We might blow past a graphic, we might go back, but it’s a little hairy because just like you saw that control room downstairs where they had nineteen graphics on display, and another fifty waiting, just waiting to be put up there, and so we’re sometimes screaming in the control room, “Get us this graphic!” then they will put it up, and we can go to it. If you see a little lag-time you know I had a bad morning.
Edison Dudoit: Your show seems somewhat improvisational; does that add some excitement to the show that gives you the edge on your competitors?
Michelle Jaconi: I think it’s a very fine balance, but I think if you have a completely scripted outline, you only make news when they want to make news, but if you’re listening for that hole, and sometimes what we do to is we’ll say, just like you did when you read me a quote and asked for me to expand on that, then I couldn’t answer by giving you that same quote. I would have to come up with new language, so that’s one of our little tricky tricks that we’ll say, “You said this already, why don’t you respond on this?” They can’t say the same little talking point that they researched and hashed out for forty minutes to make sure that their language didn’t give away too much, but gave away a little.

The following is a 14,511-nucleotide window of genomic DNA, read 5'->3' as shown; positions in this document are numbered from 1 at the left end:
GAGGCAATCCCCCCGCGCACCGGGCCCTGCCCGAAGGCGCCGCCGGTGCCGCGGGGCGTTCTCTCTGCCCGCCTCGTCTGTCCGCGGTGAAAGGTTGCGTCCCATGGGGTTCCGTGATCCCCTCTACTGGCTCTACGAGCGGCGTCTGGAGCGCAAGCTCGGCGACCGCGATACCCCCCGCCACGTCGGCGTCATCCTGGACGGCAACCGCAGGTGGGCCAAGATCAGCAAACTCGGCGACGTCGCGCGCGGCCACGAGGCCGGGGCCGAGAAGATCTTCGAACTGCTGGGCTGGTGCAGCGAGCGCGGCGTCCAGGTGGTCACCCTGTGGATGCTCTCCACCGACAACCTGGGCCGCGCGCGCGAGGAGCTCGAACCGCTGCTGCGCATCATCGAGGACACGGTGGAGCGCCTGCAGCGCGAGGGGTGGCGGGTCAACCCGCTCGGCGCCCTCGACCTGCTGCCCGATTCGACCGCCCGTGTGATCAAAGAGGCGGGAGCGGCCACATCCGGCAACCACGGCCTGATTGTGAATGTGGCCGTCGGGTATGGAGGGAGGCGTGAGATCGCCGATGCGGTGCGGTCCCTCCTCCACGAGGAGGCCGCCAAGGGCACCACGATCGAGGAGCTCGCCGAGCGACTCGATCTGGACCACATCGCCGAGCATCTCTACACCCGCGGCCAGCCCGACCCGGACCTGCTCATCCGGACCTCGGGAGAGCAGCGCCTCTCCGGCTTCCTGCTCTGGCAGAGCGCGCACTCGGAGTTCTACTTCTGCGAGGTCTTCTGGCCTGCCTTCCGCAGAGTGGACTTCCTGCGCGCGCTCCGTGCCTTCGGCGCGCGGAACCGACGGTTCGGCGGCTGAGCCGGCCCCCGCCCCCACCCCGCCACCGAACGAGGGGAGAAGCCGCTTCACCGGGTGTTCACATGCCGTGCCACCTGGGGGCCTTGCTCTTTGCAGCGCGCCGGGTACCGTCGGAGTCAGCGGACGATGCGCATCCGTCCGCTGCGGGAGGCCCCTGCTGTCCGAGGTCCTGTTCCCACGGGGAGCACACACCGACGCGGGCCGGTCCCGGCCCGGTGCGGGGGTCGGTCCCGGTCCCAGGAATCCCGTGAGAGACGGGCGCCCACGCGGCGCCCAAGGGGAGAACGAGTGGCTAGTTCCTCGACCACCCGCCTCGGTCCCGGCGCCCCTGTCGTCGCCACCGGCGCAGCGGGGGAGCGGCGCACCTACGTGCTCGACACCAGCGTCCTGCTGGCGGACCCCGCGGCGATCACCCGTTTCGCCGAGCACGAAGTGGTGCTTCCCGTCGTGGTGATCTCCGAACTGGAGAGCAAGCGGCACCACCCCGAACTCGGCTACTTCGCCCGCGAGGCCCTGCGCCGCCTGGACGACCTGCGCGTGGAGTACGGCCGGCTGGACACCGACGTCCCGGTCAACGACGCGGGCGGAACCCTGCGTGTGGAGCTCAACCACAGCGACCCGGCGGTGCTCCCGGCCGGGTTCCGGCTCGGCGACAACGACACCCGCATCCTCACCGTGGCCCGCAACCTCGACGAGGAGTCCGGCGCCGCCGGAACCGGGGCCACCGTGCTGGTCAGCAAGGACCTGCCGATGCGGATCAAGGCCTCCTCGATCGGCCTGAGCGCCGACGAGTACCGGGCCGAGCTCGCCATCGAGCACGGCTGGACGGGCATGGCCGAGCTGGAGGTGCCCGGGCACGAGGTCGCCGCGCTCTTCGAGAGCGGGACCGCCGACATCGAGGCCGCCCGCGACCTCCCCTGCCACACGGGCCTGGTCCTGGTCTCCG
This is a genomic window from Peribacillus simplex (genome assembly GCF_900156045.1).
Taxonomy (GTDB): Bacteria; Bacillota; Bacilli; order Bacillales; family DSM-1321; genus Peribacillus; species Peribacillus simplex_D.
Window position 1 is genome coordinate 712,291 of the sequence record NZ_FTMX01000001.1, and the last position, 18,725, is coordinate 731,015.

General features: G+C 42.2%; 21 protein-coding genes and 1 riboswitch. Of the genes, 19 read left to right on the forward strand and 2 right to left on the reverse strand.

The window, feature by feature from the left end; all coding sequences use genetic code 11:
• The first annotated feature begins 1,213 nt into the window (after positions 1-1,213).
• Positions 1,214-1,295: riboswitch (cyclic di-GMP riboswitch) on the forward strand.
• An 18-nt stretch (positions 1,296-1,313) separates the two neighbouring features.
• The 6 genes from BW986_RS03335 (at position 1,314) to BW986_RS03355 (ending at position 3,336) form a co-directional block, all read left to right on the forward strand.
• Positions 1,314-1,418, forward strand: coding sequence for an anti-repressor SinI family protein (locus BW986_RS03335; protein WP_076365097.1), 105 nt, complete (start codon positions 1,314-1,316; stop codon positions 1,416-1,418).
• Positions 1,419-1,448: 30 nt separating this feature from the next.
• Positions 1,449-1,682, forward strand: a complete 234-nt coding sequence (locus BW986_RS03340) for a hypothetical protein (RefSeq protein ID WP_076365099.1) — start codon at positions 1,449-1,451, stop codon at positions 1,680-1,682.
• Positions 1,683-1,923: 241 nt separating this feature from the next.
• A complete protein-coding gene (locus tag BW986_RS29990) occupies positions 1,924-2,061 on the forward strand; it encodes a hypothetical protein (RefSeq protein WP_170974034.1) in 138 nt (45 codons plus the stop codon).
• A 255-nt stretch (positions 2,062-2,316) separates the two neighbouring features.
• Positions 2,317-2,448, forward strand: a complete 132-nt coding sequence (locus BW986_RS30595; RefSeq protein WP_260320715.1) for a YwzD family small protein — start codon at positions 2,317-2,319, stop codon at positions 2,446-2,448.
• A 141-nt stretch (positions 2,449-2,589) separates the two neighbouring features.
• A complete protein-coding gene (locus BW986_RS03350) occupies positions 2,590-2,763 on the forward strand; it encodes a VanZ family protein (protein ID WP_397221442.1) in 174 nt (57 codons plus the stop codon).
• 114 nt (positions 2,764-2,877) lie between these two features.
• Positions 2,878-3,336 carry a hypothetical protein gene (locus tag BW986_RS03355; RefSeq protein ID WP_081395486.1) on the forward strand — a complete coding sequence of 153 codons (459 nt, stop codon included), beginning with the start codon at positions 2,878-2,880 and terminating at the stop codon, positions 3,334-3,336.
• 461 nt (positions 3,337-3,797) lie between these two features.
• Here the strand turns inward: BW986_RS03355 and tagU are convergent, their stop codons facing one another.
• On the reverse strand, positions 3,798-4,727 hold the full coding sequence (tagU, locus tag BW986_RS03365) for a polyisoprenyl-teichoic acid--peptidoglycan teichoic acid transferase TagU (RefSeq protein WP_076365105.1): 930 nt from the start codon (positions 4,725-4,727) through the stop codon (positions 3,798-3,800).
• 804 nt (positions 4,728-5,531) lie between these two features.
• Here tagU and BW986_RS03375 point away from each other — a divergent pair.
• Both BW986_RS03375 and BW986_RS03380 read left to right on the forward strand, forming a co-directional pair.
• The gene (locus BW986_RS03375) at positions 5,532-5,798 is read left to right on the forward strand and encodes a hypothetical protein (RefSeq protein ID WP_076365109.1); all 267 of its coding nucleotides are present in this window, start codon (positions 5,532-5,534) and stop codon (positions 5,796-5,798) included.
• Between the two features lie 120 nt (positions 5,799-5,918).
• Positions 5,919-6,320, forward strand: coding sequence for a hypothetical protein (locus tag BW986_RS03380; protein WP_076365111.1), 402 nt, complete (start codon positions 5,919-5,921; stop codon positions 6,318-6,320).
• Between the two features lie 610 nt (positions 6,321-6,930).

We say “Explain it,” and then they say, “Oh god, why did I think that and what can I tell them?” And they have to do it live, so it’s fun and it becomes part of Meet the Press’s cachet. I still remember one of my favorite moments on the trail in Iowa, I walk into this speech and Howard Dean is giving this speech, and he stops, I’m with all the reporters, there are all these different reporters, but I am tall and I had signed in so Howard Dean knew that I was there and somebody from Meet the Press was there, and so he makes a joke and then he stops, and goes, “Oh God, Meet the Press is here. That’s going to be a future graphic,” and he left, and he said, “I have to watch what I say.” I was proud because you know, that’s exactly why we’re here, is to make sure that you are beholden to your word.